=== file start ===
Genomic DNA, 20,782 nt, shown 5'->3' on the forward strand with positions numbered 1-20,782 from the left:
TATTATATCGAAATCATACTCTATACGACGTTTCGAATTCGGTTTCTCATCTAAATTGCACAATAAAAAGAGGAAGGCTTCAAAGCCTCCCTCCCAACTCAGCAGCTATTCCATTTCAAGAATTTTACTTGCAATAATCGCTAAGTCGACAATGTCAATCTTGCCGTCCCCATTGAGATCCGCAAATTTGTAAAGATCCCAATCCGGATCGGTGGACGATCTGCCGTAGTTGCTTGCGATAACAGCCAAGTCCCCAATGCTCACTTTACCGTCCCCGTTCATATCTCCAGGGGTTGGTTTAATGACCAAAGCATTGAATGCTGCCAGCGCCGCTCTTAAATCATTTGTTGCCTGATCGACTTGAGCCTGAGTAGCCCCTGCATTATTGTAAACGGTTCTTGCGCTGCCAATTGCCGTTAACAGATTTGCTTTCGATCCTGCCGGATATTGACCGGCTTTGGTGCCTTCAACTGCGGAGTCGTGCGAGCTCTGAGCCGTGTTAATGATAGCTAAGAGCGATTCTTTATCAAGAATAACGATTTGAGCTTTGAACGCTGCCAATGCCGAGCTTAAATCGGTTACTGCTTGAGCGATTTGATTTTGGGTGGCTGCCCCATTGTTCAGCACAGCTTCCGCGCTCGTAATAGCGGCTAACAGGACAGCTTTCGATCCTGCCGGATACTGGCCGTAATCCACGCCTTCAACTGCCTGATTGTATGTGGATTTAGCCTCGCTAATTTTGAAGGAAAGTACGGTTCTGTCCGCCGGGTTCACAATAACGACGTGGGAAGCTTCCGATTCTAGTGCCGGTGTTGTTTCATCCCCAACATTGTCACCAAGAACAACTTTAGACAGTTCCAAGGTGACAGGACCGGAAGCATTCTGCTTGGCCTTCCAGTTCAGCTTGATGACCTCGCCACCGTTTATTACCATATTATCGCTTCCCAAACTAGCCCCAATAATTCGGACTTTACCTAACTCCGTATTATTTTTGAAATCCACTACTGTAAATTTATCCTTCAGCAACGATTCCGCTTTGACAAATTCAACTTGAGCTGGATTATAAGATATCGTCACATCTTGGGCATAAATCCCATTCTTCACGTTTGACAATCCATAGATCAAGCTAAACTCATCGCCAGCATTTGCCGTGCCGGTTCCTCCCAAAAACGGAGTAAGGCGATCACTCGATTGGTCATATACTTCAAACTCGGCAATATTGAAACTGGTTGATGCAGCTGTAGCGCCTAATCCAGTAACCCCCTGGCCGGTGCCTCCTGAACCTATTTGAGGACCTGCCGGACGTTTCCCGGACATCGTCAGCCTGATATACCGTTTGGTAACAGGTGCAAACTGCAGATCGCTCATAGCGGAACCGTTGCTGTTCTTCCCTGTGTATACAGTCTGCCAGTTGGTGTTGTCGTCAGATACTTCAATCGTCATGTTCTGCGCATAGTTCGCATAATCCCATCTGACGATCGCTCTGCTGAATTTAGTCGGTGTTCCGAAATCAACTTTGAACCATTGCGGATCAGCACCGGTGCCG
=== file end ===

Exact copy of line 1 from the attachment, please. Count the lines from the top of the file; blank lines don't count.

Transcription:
Genomic DNA, 20,782 nt, shown 5'->3' on the forward strand with positions numbered 1-20,782 from the left: